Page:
Advancing asthma care: The glass is only half full!

Department of Pediatrics, National Jewish Health, University of Colorado School of Medicine, Denver, CO 80206, USA.
The Journal of allergy and clinical immunology (Impact Factor: 11.48). 07/2011; 128(3):485-94. DOI: 10.1016/j.jaci.2011.07.010
Source: PubMed


Over the past 20 years, there has been a concerted effort in the United States to reduce morbidity related to chronic disease, including asthma. Attention was initially directed toward asthma in response to the recognition that asthma mortality was increasing and that the burden of disease was significant. These efforts to address asthma mortality led to many new initiatives to develop clinical practice guidelines, implement the asthma guidelines into clinical practice, conduct research to fill the gaps in the guidelines, and continuously revise the asthma guidelines as more information became available. An assessment of our progress shows significant accomplishments in relation to reducing asthma mortality and hospitalizations. Consequently, we are now at a crossroads in asthma care. Although we have recognized some remarkable accomplishments in reducing asthma mortality and morbidity, the availability of new tools to monitor disease activity, including biomarkers and epigenetic markers, along with information technology systems to monitor asthma control hold some promise in identifying gaps in disease management. These advances should prompt the evolution of new strategies and new treatments to further reduce disease burden. It now becomes imperative to continue a focus on ways to further reduce the burden of asthma and prevent its onset.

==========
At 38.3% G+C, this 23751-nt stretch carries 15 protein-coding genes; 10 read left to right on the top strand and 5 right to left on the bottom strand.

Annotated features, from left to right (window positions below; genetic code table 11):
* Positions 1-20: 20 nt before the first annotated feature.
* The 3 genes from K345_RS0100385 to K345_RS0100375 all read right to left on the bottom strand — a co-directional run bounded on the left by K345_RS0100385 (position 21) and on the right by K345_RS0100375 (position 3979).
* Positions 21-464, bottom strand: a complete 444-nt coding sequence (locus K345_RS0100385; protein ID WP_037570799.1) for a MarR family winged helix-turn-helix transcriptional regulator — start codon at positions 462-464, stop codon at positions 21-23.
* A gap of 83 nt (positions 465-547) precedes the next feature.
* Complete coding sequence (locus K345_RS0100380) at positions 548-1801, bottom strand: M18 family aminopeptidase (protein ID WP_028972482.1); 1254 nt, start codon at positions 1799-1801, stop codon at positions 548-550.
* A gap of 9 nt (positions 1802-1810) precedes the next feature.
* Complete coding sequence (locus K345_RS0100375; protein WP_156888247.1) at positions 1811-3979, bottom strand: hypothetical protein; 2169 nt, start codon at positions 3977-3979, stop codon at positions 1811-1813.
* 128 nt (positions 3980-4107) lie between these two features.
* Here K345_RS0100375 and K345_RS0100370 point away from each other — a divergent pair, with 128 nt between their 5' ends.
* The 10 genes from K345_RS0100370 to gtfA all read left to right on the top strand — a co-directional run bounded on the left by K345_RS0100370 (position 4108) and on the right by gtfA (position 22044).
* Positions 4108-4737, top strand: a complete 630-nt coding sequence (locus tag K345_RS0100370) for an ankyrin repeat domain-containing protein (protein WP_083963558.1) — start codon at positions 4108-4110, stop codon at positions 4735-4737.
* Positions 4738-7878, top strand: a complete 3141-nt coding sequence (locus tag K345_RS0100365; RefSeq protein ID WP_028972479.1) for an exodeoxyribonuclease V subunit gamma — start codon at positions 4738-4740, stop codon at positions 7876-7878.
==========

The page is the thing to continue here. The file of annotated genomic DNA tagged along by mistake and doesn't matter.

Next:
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Available from: Stanley Szefler, Mar 14, 2014
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    • "Atopic asthma is the most common chronic inflammatory disease, resulting in high morbidity and important economic impact for families and health systems worldwide. Glucocorticoid is the most efficient anti-inflammatory treatment in persistent asthma so far (Szefler, 2011). However, its efficacy is restricted to established clinical disease and chronic use is necessary for disease control. "
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    • "Gender differences in asthma prevalence and outcomes are commonly noted in the literature. Studies have shown that boys have higher odds of asthma incidence than girls (de Marco et al., 2000); girls are more likely to have late-onset asthma (de Marco et al., 2004); and females have higher asthma hospitalizations than males (Szefler, 2011). "
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    ABSTRACT: Studies have demonstrated the negative impact of environmental tobacco smoke (ETS) or parental cigarette smoking on pediatric asthma. Little is known, however, regarding whether there is a gender difference in the effect of household ETS on pediatric asthma. Using a nationwide survey in Taiwan, we examined the relationship between asthma prevalence in the past year and household ETS among children below 12 years of age (N = 3761). We used multivariate regression models to assess odds ratios (ORs) and 95% confidence intervals (CIs) for the association of household ETS and asthma attacks by gender. In about 3% of the sample, parents reported that their children had an asthma attack in the past year, confirmed by physicians. Multivariate logistic regression revealed that household ETS predicted asthma attacks for girls (OR = 3.11, 95%CI = 1.24-7.76) but not for boys. Father's education was significantly associated with asthma attack for both girls (OR = 1.24, 95%CI = 1.04-1.47) and boys (OR = 1.15, 95%CI = 1.05-1.26). Girls with lower family income were more likely to have had an asthma attack in the last year (OR = .48, 95%CI = .27-.87). The impact of household ETS and family socioeconomic status on asthma attacks differs by gender among children below 12 years.
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